During foot pronation, with the rearfoot fixed to the ground, your leg will usually follow the movement of your upper ankle. It means that the tibia – leg bone – being tightly locked with the talus – ankle bone -, we see a medial move of the ankle – adduction -, an internal rotation of the leg, knee flexion and adduction.
Movement is reversed during the propulsion phase of the gait.
Both happen with relative synchronicity.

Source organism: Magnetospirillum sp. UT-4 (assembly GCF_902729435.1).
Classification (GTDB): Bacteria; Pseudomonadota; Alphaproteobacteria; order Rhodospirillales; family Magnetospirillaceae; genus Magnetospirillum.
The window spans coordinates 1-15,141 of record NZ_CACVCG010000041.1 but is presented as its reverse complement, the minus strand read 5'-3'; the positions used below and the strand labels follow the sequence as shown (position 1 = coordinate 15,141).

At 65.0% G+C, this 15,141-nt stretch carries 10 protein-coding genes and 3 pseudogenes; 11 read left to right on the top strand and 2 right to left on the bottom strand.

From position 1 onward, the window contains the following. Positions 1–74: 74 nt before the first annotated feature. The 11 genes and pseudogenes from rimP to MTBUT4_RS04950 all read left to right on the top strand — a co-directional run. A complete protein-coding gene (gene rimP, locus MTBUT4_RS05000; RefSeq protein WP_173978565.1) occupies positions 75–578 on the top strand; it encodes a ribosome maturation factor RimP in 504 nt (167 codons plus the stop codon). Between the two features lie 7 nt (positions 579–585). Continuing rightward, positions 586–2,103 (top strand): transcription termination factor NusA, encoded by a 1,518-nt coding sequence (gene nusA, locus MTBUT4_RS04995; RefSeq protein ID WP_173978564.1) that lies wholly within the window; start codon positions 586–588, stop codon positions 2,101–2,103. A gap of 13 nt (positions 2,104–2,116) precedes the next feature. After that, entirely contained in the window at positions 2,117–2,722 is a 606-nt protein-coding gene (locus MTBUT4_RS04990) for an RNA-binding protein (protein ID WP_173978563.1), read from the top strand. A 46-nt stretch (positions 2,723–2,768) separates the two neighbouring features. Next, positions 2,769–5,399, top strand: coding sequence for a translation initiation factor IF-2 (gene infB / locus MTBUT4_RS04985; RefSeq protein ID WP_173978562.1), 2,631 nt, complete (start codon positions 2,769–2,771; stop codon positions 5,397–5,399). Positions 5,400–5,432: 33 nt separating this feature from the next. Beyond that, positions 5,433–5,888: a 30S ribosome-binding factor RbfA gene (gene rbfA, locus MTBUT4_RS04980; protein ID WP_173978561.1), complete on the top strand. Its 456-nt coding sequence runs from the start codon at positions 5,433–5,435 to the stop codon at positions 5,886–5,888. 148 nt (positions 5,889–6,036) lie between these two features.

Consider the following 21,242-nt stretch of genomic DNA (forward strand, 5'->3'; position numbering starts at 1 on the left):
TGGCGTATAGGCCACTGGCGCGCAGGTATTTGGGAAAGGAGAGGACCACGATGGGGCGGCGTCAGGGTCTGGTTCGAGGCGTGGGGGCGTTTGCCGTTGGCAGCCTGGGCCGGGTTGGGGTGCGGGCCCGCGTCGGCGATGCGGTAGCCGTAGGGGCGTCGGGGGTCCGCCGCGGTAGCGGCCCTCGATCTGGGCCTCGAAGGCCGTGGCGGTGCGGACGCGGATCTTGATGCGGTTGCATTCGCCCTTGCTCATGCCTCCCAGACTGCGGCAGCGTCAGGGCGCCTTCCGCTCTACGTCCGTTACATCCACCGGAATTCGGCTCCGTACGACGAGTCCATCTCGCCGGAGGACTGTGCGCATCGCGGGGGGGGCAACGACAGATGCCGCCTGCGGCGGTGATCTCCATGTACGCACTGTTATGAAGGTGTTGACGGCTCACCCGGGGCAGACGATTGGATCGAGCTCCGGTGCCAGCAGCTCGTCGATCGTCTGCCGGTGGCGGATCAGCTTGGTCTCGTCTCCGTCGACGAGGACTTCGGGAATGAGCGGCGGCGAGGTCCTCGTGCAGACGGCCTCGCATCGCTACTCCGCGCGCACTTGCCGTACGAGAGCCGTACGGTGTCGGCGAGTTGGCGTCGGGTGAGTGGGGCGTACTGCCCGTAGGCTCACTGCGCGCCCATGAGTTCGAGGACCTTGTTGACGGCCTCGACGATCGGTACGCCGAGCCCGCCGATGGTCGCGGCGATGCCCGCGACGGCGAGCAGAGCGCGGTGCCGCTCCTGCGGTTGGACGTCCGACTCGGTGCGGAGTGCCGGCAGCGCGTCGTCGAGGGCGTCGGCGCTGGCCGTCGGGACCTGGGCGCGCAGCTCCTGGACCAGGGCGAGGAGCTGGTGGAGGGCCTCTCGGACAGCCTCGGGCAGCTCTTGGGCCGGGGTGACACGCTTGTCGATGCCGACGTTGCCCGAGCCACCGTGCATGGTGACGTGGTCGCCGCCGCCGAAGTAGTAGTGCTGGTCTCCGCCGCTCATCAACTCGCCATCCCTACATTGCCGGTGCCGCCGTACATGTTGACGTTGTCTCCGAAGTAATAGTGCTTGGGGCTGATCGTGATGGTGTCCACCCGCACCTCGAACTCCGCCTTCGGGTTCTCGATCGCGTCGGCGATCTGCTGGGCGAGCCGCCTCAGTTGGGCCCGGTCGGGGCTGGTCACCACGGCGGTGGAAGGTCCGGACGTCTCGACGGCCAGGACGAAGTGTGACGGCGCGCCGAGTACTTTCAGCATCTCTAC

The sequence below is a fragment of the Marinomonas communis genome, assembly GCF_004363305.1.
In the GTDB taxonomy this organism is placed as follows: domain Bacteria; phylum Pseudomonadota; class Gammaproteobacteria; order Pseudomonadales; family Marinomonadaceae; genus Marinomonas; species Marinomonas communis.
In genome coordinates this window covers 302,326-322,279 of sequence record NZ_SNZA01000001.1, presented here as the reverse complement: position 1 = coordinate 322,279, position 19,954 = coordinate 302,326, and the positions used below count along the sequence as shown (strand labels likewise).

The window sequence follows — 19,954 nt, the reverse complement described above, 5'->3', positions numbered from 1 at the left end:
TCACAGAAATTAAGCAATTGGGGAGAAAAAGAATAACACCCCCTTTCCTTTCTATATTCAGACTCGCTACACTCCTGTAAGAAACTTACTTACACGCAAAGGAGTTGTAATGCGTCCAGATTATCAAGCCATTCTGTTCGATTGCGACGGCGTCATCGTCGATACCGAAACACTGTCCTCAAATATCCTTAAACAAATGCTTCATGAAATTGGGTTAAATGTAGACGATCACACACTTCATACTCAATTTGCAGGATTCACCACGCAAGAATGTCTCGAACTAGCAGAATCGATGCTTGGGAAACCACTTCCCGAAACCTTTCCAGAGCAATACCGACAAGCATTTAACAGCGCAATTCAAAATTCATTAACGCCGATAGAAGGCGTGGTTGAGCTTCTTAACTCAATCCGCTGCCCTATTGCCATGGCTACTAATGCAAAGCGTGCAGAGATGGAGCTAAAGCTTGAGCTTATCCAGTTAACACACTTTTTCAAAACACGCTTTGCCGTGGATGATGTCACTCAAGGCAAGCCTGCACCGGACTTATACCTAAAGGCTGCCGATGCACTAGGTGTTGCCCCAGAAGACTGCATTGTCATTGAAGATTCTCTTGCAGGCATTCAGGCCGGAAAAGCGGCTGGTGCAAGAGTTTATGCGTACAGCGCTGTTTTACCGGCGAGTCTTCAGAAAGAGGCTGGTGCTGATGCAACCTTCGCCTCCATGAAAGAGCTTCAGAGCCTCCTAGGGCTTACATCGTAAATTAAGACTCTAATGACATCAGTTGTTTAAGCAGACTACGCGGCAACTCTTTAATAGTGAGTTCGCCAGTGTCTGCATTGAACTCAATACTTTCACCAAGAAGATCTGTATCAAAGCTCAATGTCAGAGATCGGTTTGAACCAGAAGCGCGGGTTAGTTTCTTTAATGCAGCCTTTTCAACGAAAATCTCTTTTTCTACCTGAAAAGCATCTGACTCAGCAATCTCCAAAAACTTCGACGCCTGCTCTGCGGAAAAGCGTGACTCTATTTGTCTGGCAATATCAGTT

Overall, the knee exhibits less motion than the tibia and the ankle.
If you pronate for too long, the system becomes asynchronous, and tibia internal rotation is prolonged. The joint that will compensate for this is the hip, in order to keep the ankle/knee/hip alignment. This results in some excessive loading of different structures, as well as excessive contact pressure on the kneecap.
As we will see later, a potential way to prevent this knee problem is to strengthen hip rotator muscles.
At this point, we already have seen that knee pain can either be caused by a foot issue – excessive pronation – or a hip issue – weak muscles.
In our next post, we will discuss knee strength.